Henry Grabar is a staff writer for Slate’s Moneybox and a former fellow at CityLab. He lives in New York.
Only one round left...
NB: This round has already been decided -- check out the results here!
We've come a long way from the Round of 32.
Regional competitions have been narrowed into a Final Four that pits sixth-seed Congestion Pricing against top-seed Bike Lanes, and second-seed Pedestrian Streets against top-ranked Waterfront Promenade.
Here's the leader-board, which has thinned out considerably at the top. The average score is 28.55.
|Name||Round of 32||Sweet 16||Elite Eight||Total points|
And, of course, here's the voting for the week:
On the left, we have Congestion Pricing, which vanquished top-seeded Car Share 61-39 in the last round to win the Le Corbusier regional, facing off against Bike Lanes, which avenged its Bike Share kin by beating Real-Time Arrival Clocks 67-33.
Is it fair to call the success of Congestion Pricing an underdog story? After all, its six-seed was merely something we invented when we created the bracket. You all have voted for it again and again.
We've received a ton of commentary -- some of it lighthearted and complimentary, some of it critical -- which we'll sum up in the final post. But for now, just briefly, we'll address the question of seeding.
As I mentioned in the first post, we tried to seed based on a how popular these concepts are and how common they are. Congestion pricing on roads hardly exists in this country, hence the low seed: it has remained an elusive reform. Bike lanes are fairly common, though no U.S. city has a network as comprehensive as a Copenhagen or Amsterdam.
At first, it seems unlikely that a city would have to choose between them -- each initiative has similar goals, one generates revenue for the city and one doesn't cost much at all. But each project has the same political opponents. Would Michael Bloomberg have been able to implement congestion pricing in New York City had he not spent so much political capital on bike lanes and pedestrian plazas? Do other mayors face a similar dilemma?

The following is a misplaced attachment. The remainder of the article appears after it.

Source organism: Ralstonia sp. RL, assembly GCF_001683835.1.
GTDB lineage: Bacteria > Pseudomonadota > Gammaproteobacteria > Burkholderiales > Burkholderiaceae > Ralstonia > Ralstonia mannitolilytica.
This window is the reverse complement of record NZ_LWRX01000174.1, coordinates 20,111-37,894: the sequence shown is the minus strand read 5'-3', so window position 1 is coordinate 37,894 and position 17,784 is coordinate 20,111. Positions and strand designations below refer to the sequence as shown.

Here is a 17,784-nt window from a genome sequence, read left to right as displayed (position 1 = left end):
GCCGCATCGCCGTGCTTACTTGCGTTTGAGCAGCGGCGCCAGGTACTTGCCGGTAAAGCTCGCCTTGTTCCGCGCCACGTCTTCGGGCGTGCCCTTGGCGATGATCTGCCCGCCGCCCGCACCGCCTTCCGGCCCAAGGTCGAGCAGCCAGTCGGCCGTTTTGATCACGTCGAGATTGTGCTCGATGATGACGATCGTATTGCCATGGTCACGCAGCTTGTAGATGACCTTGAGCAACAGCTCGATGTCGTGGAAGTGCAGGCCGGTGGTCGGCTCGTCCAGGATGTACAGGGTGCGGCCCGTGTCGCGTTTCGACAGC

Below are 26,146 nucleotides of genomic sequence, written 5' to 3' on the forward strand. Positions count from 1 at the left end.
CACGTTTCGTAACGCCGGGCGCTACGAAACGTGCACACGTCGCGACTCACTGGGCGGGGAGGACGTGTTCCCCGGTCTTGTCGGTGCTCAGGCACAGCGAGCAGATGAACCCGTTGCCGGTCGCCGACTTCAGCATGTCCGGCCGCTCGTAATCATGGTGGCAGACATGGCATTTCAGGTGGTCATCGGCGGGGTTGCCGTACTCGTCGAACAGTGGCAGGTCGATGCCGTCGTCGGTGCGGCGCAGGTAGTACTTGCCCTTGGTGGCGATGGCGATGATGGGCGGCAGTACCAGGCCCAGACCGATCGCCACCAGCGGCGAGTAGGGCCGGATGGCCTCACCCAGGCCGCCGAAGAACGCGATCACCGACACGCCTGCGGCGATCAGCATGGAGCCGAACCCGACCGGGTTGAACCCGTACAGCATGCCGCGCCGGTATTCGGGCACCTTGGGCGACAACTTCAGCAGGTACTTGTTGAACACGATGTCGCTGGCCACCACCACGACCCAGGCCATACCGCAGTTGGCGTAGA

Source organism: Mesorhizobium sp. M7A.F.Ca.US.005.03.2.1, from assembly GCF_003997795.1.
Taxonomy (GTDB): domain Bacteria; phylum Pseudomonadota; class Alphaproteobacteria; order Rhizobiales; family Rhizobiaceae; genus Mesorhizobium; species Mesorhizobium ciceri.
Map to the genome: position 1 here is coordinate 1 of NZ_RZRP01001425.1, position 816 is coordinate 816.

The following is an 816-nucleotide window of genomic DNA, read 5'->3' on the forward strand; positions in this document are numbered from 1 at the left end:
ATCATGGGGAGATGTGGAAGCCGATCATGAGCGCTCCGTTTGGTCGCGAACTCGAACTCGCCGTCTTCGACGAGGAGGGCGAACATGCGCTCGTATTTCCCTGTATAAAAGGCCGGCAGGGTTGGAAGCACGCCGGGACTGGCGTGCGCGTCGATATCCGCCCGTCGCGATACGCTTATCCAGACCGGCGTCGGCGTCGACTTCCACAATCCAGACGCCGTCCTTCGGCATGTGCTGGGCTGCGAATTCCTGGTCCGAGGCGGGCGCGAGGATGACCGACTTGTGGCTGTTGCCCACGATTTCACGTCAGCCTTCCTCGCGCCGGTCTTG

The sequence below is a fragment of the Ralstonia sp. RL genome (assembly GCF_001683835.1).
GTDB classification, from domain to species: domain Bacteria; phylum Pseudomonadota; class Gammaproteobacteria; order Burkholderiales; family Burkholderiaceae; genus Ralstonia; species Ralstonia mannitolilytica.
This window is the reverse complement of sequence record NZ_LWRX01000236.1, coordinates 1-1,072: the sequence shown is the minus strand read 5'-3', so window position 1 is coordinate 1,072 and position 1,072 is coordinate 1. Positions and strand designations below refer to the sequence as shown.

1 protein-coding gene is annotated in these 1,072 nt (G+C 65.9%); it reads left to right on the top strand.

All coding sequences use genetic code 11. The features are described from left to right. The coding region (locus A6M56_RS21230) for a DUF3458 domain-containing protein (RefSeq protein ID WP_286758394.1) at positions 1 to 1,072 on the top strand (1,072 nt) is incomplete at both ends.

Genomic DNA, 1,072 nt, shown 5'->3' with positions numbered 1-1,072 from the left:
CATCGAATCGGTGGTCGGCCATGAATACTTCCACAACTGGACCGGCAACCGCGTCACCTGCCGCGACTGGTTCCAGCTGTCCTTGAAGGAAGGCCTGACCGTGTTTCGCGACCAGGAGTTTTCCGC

On the right side of the bracket, Pedestrian Street defeated Farmers' Markets by a 63-37 margin to win the Sidewalk Ballet regional, and Waterfront Promenade knocked off the Festival 70-30.
These two people-friendly improvements face off in a Final Four match-up. Of the two, waterfront renovations are probably slightly more common in the United States, with run-down waterfront areas converted into parks or other public spaces in New York City, Baltimore, San Francisco, San Antonio, and Seattle. Such developments are expensive, but are often framed as a stepping stone to downtown residential development, new retail spaces, and other efforts at expanding the tax base. They give people a reason to come downtown, and in the best cases, they return the waterfront to the people.
But pedestrian streets can work wonders as well, and for practically no money: see the car-free centers of European cities like Ghent and Copenhagen, or similar urban spaces in the U.S. like Beale Street in Memphis, which has gone from a burned-out, abandoned strip to a great destination for live music and a nice place to spend an evening outside.
Tune in on Thursday to see the results and vote for the winner!